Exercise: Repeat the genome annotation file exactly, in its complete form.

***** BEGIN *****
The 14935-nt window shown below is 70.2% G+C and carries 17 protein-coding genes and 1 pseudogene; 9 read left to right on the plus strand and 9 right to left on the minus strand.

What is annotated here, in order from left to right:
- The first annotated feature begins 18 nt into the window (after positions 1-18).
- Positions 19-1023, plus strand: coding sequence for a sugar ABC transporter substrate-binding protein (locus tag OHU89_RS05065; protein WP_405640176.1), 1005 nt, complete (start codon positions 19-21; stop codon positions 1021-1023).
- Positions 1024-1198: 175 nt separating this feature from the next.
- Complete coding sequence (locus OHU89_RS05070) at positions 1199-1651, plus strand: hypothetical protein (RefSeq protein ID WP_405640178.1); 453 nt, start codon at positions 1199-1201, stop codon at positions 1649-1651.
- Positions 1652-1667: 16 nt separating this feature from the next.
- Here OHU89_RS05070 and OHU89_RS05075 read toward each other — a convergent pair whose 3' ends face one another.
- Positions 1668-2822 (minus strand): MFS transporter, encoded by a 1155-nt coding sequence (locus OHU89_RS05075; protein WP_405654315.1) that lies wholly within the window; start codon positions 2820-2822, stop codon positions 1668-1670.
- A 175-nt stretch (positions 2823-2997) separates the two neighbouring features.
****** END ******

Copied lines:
The 14935-nt window shown below is 70.2% G+C and carries 17 protein-coding genes and 1 pseudogene; 9 read left to right on the plus strand and 9 right to left on the minus strand.

What is annotated here, in order from left to right:
- The first annotated feature begins 18 nt into the window (after positions 1-18).
- Positions 19-1023, plus strand: coding sequence for a sugar ABC transporter substrate-binding protein (locus tag OHU89_RS05065; protein WP_405640176.1), 1005 nt, complete (start codon positions 19-21; stop codon positions 1021-1023).
- Positions 1024-1198: 175 nt separating this feature from the next.
- Complete coding sequence (locus OHU89_RS05070) at positions 1199-1651, plus strand: hypothetical protein (RefSeq protein ID WP_405640178.1); 453 nt, start codon at positions 1199-1201, stop codon at positions 1649-1651.
- Positions 1652-1667: 16 nt separating this feature from the next.
- Here OHU89_RS05070 and OHU89_RS05075 read toward each other — a convergent pair whose 3' ends face one another.
- Positions 1668-2822 (minus strand): MFS transporter, encoded by a 1155-nt coding sequence (locus OHU89_RS05075; protein WP_405654315.1) that lies wholly within the window; start codon positions 2820-2822, stop codon positions 1668-1670.
- A 175-nt stretch (positions 2823-2997) separates the two neighbouring features.